Sebastian Faulks, one of Britain’s most admired novelists, is the author of Devil May Care, which he wrote at the invitation of Ian Fleming Publications Ltd to mark Ian Fleming’s centenary. The book was published on 28 May 2008 by Penguin Books in the UK, Doubleday in the US and around the world by our international publishing partners.
‘I was surprised but flattered to be asked by Ian Fleming Publications last summer if I would write a one-off Bond book for the Ian Fleming centenary.
I told them that I hadn’t read the books since the age of 13, but if when I re-read them I still enjoyed them and could see how I might be able to do something in the same vein then I would be happy to consider it.
After almost five years researching Victorian psychiatry for Human Traces, there was something attractive about a jeu d’esprit which, if I followed Fleming’s own prescription, I could write in about six weeks.
On re-reading, I was surprised by how well the books stood up. I put this down to three things: the sense of jeopardy Fleming creates about his solitary hero; a certain playfulness in the narrative details; and a crisp, journalistic style that hasn’t dated.
I tried to isolate the essential and the most enjoyable aspects of the books. Then I took that pattern and added characters and a story of my own with as much speed and as many twists as I thought the reader could bear.
I developed a prose that is about 80 per cent Fleming. I didn’t go the final distance for fear of straying into pastiche, but I strictly observed his rules of chapter and sentence construction.
My novel is meant to stand in the line of Fleming’s own books, where the story is everything.
In his house in Jamaica, Ian Fleming used to write a thousand words in the morning, then go snorkelling, have a cocktail, lunch on the terrace, more diving, another thousand words in late afternoon, then more Martinis and glamorous women. In my house in London, I followed this routine exactly, apart from the cocktails, the lunch and the snorkelling.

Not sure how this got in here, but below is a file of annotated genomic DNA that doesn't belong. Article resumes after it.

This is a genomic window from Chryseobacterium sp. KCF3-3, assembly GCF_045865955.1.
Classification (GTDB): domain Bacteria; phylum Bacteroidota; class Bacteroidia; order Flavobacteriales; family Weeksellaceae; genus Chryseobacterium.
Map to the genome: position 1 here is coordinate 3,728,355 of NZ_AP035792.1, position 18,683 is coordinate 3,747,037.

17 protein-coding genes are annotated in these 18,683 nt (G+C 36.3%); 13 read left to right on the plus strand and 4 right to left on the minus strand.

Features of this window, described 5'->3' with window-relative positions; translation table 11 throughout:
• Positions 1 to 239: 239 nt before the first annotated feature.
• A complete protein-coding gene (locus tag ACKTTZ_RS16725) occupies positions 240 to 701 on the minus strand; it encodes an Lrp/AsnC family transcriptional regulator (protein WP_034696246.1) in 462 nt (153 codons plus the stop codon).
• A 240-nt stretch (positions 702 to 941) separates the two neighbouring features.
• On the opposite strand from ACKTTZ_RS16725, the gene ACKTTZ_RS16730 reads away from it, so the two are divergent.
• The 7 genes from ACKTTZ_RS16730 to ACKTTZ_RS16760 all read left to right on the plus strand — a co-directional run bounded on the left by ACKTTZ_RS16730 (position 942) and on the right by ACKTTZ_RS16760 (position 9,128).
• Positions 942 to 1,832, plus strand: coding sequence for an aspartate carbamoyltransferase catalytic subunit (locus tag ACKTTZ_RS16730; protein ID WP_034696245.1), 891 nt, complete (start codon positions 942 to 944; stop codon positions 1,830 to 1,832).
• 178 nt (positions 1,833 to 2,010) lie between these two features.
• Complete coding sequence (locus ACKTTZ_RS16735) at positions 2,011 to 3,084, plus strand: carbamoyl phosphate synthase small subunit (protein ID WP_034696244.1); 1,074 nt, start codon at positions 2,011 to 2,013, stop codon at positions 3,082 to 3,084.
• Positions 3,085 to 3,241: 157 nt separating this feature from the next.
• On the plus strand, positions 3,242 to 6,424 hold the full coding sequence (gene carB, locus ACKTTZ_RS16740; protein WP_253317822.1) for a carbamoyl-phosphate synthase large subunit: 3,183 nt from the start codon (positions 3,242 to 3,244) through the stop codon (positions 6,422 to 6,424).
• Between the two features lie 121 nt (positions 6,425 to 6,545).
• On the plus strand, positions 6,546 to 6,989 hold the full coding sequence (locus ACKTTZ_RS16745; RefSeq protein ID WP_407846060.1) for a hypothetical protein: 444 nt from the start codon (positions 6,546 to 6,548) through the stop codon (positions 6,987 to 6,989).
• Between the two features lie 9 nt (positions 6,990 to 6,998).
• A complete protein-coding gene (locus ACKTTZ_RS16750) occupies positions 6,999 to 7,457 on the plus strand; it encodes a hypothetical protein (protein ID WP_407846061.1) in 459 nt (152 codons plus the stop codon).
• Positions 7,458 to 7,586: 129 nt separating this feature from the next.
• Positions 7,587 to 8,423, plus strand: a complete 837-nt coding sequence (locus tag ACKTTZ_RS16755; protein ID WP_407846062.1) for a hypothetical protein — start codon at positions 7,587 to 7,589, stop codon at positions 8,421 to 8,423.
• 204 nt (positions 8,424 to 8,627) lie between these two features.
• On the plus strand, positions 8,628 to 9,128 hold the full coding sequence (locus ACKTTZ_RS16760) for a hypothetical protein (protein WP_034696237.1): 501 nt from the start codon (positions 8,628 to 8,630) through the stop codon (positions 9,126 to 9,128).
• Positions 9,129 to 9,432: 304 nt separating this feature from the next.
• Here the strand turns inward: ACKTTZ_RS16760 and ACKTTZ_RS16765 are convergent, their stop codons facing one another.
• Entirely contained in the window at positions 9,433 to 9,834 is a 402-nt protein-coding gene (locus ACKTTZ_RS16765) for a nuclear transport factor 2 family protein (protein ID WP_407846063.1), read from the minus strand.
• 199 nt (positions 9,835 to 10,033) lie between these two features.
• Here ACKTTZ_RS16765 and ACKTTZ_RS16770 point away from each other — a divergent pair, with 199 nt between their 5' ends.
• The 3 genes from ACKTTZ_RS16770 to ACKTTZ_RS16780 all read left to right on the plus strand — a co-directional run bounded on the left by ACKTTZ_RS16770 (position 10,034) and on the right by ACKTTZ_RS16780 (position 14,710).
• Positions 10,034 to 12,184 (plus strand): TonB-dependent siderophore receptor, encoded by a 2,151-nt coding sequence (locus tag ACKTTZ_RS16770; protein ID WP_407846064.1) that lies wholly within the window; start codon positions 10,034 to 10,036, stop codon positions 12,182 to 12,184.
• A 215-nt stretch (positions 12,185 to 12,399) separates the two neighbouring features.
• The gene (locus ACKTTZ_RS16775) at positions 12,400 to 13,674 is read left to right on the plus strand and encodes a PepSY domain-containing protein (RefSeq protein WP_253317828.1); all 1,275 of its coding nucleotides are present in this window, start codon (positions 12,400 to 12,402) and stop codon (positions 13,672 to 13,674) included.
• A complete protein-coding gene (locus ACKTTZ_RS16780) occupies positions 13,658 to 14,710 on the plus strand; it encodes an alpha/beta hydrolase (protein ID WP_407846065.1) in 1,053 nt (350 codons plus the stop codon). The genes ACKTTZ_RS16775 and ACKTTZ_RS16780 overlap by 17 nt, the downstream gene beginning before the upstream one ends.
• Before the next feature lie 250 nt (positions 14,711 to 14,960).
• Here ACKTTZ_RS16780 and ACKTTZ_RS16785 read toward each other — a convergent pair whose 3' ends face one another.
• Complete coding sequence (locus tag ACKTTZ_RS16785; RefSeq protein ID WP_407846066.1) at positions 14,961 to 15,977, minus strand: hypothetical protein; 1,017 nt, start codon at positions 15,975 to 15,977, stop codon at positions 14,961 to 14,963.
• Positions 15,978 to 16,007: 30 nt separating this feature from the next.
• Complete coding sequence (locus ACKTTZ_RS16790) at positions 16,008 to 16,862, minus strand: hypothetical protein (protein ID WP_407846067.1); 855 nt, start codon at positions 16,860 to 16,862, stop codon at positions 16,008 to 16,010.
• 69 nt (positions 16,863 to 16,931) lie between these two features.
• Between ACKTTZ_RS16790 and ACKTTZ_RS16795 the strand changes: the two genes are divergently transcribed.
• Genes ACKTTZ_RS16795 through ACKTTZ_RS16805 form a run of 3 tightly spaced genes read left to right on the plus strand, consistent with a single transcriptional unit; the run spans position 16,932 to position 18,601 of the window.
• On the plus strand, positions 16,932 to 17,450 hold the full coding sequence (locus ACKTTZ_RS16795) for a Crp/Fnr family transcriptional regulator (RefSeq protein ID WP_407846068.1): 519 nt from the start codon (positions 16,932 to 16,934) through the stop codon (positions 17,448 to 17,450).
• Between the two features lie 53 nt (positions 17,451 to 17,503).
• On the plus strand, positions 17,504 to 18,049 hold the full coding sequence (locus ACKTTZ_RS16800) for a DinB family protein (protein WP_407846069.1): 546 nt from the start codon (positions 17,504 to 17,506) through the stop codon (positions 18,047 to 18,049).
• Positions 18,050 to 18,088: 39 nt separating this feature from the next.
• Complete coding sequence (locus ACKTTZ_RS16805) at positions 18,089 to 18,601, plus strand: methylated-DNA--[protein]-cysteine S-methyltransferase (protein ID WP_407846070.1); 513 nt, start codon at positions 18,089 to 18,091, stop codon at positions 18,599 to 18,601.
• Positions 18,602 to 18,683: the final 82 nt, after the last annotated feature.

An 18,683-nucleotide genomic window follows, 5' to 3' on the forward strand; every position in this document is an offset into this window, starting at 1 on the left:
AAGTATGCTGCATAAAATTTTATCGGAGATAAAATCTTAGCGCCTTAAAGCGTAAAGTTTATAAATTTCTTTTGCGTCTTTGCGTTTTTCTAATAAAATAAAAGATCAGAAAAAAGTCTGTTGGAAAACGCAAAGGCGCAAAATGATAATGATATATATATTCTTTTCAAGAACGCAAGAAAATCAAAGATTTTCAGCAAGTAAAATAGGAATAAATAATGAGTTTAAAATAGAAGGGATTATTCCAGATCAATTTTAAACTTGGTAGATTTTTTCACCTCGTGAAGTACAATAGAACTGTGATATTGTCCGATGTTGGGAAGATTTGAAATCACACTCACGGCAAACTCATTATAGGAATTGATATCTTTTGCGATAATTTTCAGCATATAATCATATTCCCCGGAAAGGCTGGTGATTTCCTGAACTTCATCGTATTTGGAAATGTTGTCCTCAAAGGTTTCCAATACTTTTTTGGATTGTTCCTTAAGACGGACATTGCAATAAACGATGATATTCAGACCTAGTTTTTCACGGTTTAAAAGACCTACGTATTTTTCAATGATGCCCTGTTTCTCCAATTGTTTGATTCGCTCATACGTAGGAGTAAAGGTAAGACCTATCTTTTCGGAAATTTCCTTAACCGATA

I found writing this light-hearted book more thrilling than I had expected. I hope people will enjoy reading it and that Ian Fleming would consider it to be in the cavalier spirit of his own novels and therefore an acceptable addition to the line.’
Sebastian Faulks was born in April 1953. He was brought up in Newbury, Berkshire, and educated at Wellington College and Cambridge (the background for much of his novel Engleby). Before resolving to become a full-time writer in 1991, he worked as a journalist for the Daily Telegraph and the Sunday Telegraph (1978-86) and as Literary Editor and Deputy Editor of the Independent (1986-91). His “French trilogy” of novels –The Girl at the Lion d’Or, Birdsong and Charlotte Gray (1989-1997) – established him in the front rank of British novelists: UK sales of Birdsong exceed 2,500,000 copies and for this book he was named “Author of the Year” by the British Book Awards in 1995. Other novels include A Fool’s Alphabet (1992), On Green Dolphin Street (2001), Human Traces (2005), Engleby (2007) and A Week In December (2009). His biographical study of three doomed young men of the 20th century, The Fatal Englishman was published in 1996.
Sebastian Faulks lives in London with his wife and their three children. Find out more about his work at his official website.